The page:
The original version of this article contained multiple errors and has been changed. See the bottom of the article for more information.
“Blackout.” Describe the word without saying “alcohol,” “electricity,” “forget,” “memory” or “power” and only speak in a squeaky, high voice.
This is an example found in fourth-year computer science student Akshat Keshan’s and fourth-year biochemistry student and Daily Bruin Opinion columnist Kunal Patel’s new adult party game, Twisted Kicks – a hybrid of Cards Against Humanity and Taboo with an interactive app component.
Twisted Kicks is played with a minimum of two teams of two or more people. Much like Taboo, there are twisted cards that have a key word the team must guess while one player gives hints without saying any of the restricted words listed below the key word. In addition to the twisted cards, there are also rule cards that dictate a rule the hint giver must follow.
They launched their project on Kickstarter in October with a goal of $4,000 and were fully funded within a month. On Kickstarter, the duo sold more than 300 games which were delivered to Twisted Kicks supporters on Dec. 24, just in time for Christmas. The team then launched their sales on Amazon on Dec. 22, where Twisted Kicks costs $20.
Keshan said the idea for the game had come up when he had been visiting some friends at UC Davis. Keshan said the group had gotten tired of playing the adult card game Cards Against Humanity, which is similar to the child-friendly game Apples to Apples, but with risqué topics. Keshan said the group’s boredom became a breeding ground of ideas about the kind of games the students wanted to play among college friends.
“We started out thinking we would want it to be dark, kind of like Cards Against Humanity, where it’s a little edgier and not what you normally see on the market,” Patel said. “But with Twisted Kicks, it’s raunchy humor, but it’s not supposed to offend people like Cards Against Humanity can.”
Keshan then brought the idea back to Patel, his roommate. Patel said the project was immediately interesting because of the potential success the project posed, since he didn’t think there are many competitors in the adult party game industry aside from Cards Against Humanity.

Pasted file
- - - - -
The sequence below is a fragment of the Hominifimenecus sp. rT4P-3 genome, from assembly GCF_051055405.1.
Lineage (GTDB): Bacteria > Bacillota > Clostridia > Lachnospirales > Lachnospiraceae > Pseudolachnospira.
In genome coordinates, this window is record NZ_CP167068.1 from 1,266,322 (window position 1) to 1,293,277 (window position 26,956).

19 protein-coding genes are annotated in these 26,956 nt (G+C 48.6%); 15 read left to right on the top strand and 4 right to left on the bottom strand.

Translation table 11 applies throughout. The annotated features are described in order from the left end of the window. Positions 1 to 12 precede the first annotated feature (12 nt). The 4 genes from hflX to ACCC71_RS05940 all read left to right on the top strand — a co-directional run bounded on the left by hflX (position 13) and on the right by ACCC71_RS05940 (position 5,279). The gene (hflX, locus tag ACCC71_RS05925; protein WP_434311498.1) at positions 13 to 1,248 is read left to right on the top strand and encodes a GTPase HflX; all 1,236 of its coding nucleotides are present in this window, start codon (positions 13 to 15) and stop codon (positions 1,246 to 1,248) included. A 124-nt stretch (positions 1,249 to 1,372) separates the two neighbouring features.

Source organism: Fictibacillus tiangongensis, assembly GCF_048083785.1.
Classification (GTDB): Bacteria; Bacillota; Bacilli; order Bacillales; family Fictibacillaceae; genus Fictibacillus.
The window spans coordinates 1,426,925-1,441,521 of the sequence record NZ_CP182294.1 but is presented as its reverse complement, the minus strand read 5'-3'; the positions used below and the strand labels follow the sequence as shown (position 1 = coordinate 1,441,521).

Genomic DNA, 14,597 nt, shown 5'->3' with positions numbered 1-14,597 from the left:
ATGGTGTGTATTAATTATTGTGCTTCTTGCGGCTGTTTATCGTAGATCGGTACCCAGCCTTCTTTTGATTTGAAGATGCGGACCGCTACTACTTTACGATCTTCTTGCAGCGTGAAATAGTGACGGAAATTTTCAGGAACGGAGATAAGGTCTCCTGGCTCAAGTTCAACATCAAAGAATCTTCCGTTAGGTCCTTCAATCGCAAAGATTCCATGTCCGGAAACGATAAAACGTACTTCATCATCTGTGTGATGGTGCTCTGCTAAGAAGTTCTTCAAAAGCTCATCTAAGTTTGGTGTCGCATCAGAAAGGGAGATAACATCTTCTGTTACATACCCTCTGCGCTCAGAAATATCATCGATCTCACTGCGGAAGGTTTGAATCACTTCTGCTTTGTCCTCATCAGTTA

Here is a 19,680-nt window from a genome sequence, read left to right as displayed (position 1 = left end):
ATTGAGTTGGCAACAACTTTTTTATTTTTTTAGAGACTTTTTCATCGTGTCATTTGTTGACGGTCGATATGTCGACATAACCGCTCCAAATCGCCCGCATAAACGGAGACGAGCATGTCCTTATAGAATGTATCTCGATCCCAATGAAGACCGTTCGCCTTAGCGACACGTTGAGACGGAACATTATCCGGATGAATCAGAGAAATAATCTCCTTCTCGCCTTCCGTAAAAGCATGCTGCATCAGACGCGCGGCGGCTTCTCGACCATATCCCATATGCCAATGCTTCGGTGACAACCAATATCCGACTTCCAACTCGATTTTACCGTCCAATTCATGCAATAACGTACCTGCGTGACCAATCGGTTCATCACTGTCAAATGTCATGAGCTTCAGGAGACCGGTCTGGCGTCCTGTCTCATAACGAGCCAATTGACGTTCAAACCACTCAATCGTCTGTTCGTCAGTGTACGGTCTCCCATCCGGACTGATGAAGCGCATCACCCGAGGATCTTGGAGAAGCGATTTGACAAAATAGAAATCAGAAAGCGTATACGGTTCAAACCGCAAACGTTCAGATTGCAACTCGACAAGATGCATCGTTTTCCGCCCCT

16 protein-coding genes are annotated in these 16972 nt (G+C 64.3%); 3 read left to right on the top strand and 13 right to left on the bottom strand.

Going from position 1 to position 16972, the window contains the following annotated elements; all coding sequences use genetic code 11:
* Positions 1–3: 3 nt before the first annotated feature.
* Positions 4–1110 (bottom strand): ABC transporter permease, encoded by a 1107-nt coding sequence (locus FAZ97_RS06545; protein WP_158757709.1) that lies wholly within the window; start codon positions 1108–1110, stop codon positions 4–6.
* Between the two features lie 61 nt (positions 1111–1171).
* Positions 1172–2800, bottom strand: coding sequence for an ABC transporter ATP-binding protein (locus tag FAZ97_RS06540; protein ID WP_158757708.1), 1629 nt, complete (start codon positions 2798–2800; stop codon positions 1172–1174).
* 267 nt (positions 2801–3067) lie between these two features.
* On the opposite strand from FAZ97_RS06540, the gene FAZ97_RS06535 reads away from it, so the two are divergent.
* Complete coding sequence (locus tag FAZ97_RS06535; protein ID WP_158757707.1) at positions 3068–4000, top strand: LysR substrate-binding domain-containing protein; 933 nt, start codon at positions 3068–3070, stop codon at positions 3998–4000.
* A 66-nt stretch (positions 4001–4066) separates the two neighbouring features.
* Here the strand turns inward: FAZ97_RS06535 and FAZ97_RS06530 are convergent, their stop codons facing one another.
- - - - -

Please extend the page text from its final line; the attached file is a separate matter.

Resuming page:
“I looked at the different layers of the market to see how profitable we could be,” Patel said. “This is really a genre on the market not really dominated by major game companies, but more indie games. … The most popular one is Cards Against Humanity and they pretty much dominate the market.”
After about a month, the two had worked out how the game would be played, and the result was Twisted Kicks.
Fourth-year Santa Clara University finance student Connor Hauck, who was a friend of Patel’s from high school, received a copy of the game for Christmas from Patel. Hauck said he played the game with some friends during the winter break and Patel’s humor was apparent in the game’s design.
“My favorite card is the ‘High Five Guy.’ It’s a rule card where you have to high-five people on your team whenever you make eye contact,” Hauck said. “It’s really creative, and there are topic cards like ‘noob’ and ‘oompa loompa.’”
Keshan said another aspect to the game that sets it apart from others on the market is the addition of a mobile app to accompany the game. Essentially, the goal of the app is to provide a forum where the community of Twisted Kicks players can create their own cards and share them with one another while also making the game mobile.
“So when you buy the game, you also get access to the app, which is a link to the Twisted Kicks community,” Keshan said. “On the app, the game is always growing as opposed to just waiting for expansion packs like you have to do with Cards Against Humanity.”
Patel and Keshan said they never pictured themselves going into the game industry. Both plan to graduate at the end of this academic year and are exploring post-graduate school and full-time job opportunities, but, as a team, are eager to follow through on the Twisted Kicks project to see how far it can go.
“Doing this project was to show we could take an idea and make a physical product,” Patel said. “We’ve been able to do it all on our own, and explore our passion. It’s been really cool doing everything hands on ourselves.”
Correction: Twisted Kicks is played with teams of two or more people, not three or more. Keshan, not Patel, said they added a mobile app to accompany the game. The last quote should have been attributed to Patel, not Keshan.